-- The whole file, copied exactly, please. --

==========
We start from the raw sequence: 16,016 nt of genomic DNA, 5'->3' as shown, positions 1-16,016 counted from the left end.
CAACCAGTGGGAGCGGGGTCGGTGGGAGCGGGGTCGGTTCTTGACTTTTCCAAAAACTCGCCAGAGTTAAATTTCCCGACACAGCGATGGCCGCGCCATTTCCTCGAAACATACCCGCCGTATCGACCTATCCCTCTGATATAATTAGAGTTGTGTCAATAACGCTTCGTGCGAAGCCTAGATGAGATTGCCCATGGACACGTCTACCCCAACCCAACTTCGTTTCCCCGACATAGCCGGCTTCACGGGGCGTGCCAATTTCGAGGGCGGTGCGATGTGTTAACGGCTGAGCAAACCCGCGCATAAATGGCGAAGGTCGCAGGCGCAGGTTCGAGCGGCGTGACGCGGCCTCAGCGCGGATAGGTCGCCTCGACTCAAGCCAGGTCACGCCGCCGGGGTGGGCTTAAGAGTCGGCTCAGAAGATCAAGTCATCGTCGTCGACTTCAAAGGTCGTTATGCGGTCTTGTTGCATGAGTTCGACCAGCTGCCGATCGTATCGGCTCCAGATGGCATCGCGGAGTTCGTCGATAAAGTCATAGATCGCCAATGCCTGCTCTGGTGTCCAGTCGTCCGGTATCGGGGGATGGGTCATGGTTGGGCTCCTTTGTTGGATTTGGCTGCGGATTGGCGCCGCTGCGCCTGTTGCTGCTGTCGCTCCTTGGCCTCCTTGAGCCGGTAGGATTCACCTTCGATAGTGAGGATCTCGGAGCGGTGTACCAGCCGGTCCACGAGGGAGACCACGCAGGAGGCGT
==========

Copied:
We start from the raw sequence: 16,016 nt of genomic DNA, 5'->3' as shown, positions 1-16,016 counted from the left end.
CAACCAGTGGGAGCGGGGTCGGTGGGAGCGGGGTCGGTTCTTGACTTTTCCAAAAACTCGCCAGAGTTAAATTTCCCGACACAGCGATGGCCGCGCCATTTCCTCGAAACATACCCGCCGTATCGACCTATCCCTCTGATATAATTAGAGTTGTGTCAATAACGCTTCGTGCGAAGCCTAGATGAGATTGCCCATGGACACGTCTACCCCAACCCAACTTCGTTTCCCCGACATAGCCGGCTTCACGGGGCGTGCCAATTTCGAGGGCGGTGCGATGTGTTAACGGCTGAGCAAACCCGCGCATAAATGGCGAAGGTCGCAGGCGCAGGTTCGAGCGGCGTGACGCGGCCTCAGCGCGGATAGGTCGCCTCGACTCAAGCCAGGTCACGCCGCCGGGGTGGGCTTAAGAGTCGGCTCAGAAGATCAAGTCATCGTCGTCGACTTCAAAGGTCGTTATGCGGTCTTGTTGCATGAGTTCGACCAGCTGCCGATCGTATCGGCTCCAGATGGCATCGCGGAGTTCGTCGATAAAGTCATAGATCGCCAATGCCTGCTCTGGTGTCCAGTCGTCCGGTATCGGGGGATGGGTCATGGTTGGGCTCCTTTGTTGGATTTGGCTGCGGATTGGCGCCGCTGCGCCTGTTGCTGCTGTCGCTCCTTGGCCTCCTTGAGCCGGTAGGATTCACCTTCGATAGTGAGGATCTCGGAGCGGTGTACCAGCCGGTCCACGAGGGAGACCACGCAGGAGGCGT